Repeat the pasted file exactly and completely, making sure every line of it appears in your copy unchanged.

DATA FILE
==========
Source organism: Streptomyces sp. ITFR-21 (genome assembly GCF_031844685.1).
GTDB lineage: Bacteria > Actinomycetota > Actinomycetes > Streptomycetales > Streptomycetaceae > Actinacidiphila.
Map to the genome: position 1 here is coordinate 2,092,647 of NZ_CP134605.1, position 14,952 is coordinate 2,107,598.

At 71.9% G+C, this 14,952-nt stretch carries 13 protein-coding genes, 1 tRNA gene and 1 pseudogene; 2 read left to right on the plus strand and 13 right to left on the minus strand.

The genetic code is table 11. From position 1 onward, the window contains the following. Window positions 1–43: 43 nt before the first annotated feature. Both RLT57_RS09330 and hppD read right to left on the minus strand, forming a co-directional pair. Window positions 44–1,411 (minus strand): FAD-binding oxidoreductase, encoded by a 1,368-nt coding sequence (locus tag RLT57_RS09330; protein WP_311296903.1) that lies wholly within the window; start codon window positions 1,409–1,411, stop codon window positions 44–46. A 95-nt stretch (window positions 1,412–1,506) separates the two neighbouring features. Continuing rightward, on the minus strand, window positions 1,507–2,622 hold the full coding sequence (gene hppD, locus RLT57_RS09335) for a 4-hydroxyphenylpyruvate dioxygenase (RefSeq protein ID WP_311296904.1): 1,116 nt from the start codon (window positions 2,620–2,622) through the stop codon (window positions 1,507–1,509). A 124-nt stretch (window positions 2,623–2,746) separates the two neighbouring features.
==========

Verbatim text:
Source organism: Streptomyces sp. ITFR-21 (genome assembly GCF_031844685.1).
GTDB lineage: Bacteria > Actinomycetota > Actinomycetes > Streptomycetales > Streptomycetaceae > Actinacidiphila.
Map to the genome: position 1 here is coordinate 2,092,647 of NZ_CP134605.1, position 14,952 is coordinate 2,107,598.

At 71.9% G+C, this 14,952-nt stretch carries 13 protein-coding genes, 1 tRNA gene and 1 pseudogene; 2 read left to right on the plus strand and 13 right to left on the minus strand.

The genetic code is table 11. From position 1 onward, the window contains the following. Window positions 1–43: 43 nt before the first annotated feature. Both RLT57_RS09330 and hppD read right to left on the minus strand, forming a co-directional pair. Window positions 44–1,411 (minus strand): FAD-binding oxidoreductase, encoded by a 1,368-nt coding sequence (locus tag RLT57_RS09330; protein WP_311296903.1) that lies wholly within the window; start codon window positions 1,409–1,411, stop codon window positions 44–46. A 95-nt stretch (window positions 1,412–1,506) separates the two neighbouring features. Continuing rightward, on the minus strand, window positions 1,507–2,622 hold the full coding sequence (gene hppD, locus RLT57_RS09335) for a 4-hydroxyphenylpyruvate dioxygenase (RefSeq protein ID WP_311296904.1): 1,116 nt from the start codon (window positions 2,620–2,622) through the stop codon (window positions 1,507–1,509). A 124-nt stretch (window positions 2,623–2,746) separates the two neighbouring features.